The Decline of the Estate
Cork County Library holds the Leamlara Estate maps of 1846. This map shows that at this time the Leamlara Estate consisted of 3886 acres, 3 roods and 20 perches in 15 townlands. In just over 100 years the Leamlara house would be demolished and the Standish Barry's Leamlara Estate would no longer exist.
In 1835 Garrett Standish Barry testified to the "Poor Inquiry" that he had enlarged the farms on his property "to a great extent, but by degrees". He had "provided the former tenants and occupiers of small houses with land and sites to build on, a in part of this parish (Lisgoold) or on my property in neighbouring ones."
One of the consequences of the property-based franchise was that a landowner could maximise his political power by ensuring that his estates were leased to the maximum number of tenants qualified to vote (and whose votes, cast openly, he could in practice control).
This practice was particularly advantageous during the existence of a corrupt Irish Parliament, and of some use even afterwards as far as local government was concerned. This fact, as well as the natural results of population increase, led to holdings being subdivided, especially after 1793 when the vote was given to Catholic leaseholders for life as well as 40 shilling freeholders.
The practice of subdivision however had an adverse effect on the land and the estate. The cottiers did not always use the land wisely and were said to 'drag the life and soul out of the land'. Soon after the problem of subdivision had taken its toll on the estate the Great Famine of Ireland added to its woes.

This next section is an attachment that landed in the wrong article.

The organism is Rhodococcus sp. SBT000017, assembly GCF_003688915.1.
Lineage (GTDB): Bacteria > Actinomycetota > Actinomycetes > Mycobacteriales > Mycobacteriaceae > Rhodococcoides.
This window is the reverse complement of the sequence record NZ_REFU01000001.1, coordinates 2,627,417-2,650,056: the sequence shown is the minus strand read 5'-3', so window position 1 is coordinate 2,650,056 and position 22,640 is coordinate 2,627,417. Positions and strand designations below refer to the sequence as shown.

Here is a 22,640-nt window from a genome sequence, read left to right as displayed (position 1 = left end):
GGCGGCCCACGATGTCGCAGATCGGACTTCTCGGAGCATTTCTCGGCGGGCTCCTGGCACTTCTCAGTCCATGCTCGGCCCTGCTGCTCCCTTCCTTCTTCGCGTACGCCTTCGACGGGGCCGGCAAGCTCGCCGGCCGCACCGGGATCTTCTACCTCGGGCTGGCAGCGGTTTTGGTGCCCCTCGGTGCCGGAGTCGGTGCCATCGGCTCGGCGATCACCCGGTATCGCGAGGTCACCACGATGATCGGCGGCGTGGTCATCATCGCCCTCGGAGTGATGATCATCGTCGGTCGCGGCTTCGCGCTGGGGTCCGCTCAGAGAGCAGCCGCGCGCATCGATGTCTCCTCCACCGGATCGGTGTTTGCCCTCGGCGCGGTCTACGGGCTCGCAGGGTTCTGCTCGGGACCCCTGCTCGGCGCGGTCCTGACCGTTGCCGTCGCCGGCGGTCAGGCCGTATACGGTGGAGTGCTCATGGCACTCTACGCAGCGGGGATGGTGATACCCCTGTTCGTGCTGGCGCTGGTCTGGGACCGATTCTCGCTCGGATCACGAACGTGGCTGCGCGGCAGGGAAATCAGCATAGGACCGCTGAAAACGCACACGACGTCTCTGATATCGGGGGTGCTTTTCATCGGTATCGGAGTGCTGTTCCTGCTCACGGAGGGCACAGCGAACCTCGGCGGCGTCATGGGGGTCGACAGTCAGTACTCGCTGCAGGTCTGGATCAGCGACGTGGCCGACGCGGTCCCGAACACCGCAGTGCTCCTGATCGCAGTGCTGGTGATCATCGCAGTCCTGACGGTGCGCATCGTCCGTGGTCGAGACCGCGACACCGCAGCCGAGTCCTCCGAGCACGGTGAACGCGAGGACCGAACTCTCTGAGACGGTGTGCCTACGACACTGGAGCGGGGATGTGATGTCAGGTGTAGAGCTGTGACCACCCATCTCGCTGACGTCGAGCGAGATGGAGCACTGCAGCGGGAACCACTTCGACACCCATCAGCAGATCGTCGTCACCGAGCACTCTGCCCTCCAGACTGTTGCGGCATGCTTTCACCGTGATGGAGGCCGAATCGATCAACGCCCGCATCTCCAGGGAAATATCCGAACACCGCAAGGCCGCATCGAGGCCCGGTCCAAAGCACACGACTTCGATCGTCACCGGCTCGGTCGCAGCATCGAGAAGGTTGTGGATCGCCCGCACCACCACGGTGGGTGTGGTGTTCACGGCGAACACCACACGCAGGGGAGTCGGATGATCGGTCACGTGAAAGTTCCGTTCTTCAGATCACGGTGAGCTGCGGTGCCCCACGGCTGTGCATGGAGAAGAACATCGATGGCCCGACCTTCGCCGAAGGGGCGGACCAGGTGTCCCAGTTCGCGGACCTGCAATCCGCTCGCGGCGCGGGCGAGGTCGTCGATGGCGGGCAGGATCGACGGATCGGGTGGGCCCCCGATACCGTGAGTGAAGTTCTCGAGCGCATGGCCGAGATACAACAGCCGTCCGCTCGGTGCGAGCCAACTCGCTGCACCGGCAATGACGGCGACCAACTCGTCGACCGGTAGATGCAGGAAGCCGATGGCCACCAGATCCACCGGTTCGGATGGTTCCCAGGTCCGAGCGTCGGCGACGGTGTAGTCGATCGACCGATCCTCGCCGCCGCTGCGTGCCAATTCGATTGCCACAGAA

According to the 1851 census of Ireland, the effects of the famine can be seen in the decline of the population of the Leamlara Estate's townlands from 965 to 495, between 1841 and 1851. During the same period the number of houses in these townlands fell from 151 to 100.
Many factors including the effects of subdivision and the famine culminated in the break-up of the Leamlara estate, beginning with the sale in 1851 in the Encumbered Estate Court, at which Mr. Richard Butler bought a substantial part of the estate. Nine of the lots were not bought however and were readvertised in 1852, when four of the nine lots were sold to a Mr. E.B. Roche (later Lord Fermoy), Mr. John Regan bought one lot and Mr. William Dutton and Mr. Robert Morrogh bought two lots each. Therefore, by the 1870s the Leamlara estate is only a quarter of its 1846 size. In less then 30 years the estate had shrunk from 3886 acres to 1000 acres.
By the time the estate passed to Henry Standish Barry's daughters (his son died at the age of 18) in 1945 it consisted of less then 400 acres. They later sold the estate to the Irish Land Commission for £40 per acre. Much of it was allocated to local farmers. Some new holdings were created and about 100 acres were taken over by the Forestry Division. The house was demolished in the 1960s.
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